‘Marx und die Philosophie: Wissenschaftlicher Realismus, ethischer Perfektionismus und kritische Sozialtheorie’ reviewed by Jule Ehms

Reviewed by Jule Ehms

About the reviewer

Jule Ehms has studied philosophy and history and is currently applying for a PhD position in …


With his work Marx und die Philosophie Urs Lindner, philosopher and political scientist, tries to capture the development of Marx as a researcher who started as a philosopher in the Hegelian tradition and became an empirical social scientist with a far more elaborate understanding of history and politics. Beginning with the young Marx and ending with Marx’s late work prior to his death, Lindner’s study covers a large number of writings.

This alone would be a highly ambitious project, but Lindner goes further: first, he aims to offer a suitable philosophical interpretation of Marx; second, he wants to combine the “materialist-scientific” with the “ethico-political” Marx, and third he wishes to extract from Marx’s theories what is usable for the project of a critical social theory.

In order to capture “the complete Marx” and to offer an interpretation different to the structuralist or “Hegelian” Marx readings, Lindner adopts three angles. The first perspective is based on theory of science and therefore the author looks for Marx’s method or his presumptions. Second, Lindner uses an ethical perspective to show what role ethics plays in Marx’s writings. Third, dealing with Marx’s philosophy of history, i.e. historical materialism, Lindner takes on a “deconstructive” perspective.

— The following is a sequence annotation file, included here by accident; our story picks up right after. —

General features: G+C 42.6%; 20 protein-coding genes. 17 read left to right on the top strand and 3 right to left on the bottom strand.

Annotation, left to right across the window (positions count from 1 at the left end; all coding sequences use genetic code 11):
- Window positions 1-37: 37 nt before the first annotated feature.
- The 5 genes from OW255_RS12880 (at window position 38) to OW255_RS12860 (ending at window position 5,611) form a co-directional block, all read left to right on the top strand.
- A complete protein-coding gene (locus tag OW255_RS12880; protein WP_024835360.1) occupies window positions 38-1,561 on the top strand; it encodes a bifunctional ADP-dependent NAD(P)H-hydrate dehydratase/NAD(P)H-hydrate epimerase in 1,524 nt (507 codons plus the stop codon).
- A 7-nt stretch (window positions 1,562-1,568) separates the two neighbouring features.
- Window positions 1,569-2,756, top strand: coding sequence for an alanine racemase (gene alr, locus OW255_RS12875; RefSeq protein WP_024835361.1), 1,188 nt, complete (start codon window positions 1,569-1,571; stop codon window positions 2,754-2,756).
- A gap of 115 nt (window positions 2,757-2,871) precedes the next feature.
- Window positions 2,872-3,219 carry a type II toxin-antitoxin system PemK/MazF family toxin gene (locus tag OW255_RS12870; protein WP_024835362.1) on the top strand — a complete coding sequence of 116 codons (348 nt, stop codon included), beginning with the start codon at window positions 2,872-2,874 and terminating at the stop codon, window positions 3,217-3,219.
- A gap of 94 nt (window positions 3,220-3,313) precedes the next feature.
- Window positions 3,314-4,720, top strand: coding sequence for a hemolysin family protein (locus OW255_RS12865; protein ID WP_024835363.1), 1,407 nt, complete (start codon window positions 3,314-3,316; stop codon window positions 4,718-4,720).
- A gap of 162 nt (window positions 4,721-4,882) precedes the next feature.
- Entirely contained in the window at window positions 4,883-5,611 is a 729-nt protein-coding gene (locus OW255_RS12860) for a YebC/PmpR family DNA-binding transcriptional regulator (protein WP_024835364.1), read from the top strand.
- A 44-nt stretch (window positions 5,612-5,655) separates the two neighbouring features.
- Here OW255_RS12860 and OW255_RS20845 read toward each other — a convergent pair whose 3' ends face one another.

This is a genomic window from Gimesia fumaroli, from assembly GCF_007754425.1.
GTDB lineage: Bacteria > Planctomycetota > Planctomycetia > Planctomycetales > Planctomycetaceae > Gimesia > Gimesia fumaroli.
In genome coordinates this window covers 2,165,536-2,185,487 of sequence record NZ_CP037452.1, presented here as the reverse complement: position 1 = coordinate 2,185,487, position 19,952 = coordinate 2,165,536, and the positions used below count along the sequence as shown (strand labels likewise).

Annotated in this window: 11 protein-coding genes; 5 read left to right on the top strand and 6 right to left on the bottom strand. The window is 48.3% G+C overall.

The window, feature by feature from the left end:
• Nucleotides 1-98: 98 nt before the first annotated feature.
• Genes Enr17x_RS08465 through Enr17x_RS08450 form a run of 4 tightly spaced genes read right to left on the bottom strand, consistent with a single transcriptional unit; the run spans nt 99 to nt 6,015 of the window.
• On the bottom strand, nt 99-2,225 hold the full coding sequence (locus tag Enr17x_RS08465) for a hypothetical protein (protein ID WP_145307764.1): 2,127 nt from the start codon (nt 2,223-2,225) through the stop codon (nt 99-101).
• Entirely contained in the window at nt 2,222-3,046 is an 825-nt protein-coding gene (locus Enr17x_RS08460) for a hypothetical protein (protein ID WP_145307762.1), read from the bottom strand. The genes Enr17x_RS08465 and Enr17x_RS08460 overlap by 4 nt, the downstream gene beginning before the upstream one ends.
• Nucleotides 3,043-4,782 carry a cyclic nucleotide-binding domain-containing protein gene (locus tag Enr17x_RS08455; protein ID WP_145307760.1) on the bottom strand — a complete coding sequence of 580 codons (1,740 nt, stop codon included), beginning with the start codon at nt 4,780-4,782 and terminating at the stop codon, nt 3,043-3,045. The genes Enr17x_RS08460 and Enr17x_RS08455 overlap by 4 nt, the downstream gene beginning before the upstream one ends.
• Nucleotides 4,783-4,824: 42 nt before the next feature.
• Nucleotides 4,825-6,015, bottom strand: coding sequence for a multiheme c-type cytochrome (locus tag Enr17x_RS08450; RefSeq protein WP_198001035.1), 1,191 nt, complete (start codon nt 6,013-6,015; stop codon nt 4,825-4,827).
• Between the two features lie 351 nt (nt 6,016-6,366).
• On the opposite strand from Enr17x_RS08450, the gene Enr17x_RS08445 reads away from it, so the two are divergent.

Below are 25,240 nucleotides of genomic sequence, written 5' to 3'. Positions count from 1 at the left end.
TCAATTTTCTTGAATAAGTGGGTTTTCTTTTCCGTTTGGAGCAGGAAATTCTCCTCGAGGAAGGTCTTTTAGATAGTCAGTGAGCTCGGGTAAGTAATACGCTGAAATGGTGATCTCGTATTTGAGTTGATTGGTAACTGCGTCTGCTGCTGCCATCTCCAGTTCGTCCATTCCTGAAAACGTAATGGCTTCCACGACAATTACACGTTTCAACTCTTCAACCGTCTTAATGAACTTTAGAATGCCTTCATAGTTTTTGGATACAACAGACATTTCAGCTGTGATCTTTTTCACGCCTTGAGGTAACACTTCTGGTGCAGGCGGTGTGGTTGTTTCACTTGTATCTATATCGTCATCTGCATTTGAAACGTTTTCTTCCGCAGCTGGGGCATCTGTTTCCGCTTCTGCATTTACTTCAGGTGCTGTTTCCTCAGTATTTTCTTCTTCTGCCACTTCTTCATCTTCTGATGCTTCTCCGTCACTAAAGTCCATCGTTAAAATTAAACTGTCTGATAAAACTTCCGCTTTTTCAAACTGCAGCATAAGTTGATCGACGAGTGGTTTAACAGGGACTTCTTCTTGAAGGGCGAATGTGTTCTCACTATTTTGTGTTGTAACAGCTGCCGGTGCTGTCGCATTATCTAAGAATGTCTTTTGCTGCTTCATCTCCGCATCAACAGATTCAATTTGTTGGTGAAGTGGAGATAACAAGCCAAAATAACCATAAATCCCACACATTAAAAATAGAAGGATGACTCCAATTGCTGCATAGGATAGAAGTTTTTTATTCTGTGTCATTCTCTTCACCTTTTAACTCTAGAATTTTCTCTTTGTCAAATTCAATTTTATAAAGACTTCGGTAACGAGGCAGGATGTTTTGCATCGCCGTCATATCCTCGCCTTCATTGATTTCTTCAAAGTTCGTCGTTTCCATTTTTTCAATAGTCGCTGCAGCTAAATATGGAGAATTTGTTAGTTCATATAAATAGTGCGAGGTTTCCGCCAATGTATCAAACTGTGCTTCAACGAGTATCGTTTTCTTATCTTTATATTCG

For his presentation Lindner chooses a chronological order in accordance with his interpretation of Marx’s development. Lindner sees an epistemological break within Marx’s work which would consist in a shift of philosophical fields. At first Marx followed and was part of the Young Hegelian discourse (Chapter 2), but in 1845 Marx was already beginning to develop a “realist social philosophy” (Chapter 3). This development was interrupted, according to Lindner, by Marx’s theory of historical materialism which had its heyday from 1846 to 1850 (Chapter 4). In 1850 Marx started his social scientific research based on the earlier developed social philosophy (Chapter 5). This research led finally to Capital (Chapter 6). But, as is sometimes forgotten, Marx’s work did not end at this point and so Lindner also presents the “late Marx” (Chapter 7). These five Marx-centred chapters are accompanied by a sketch of modern Western philosophy (Chapter 1), and a final chapter asking which components of Marx’s theories are still usable for a critical social theory.

The aim of Chapter 1 is to give a short introduction to the discourse Marx’s work was built on. Lindner focusses here on the development of the modern sciences, the enlightenment and French materialism.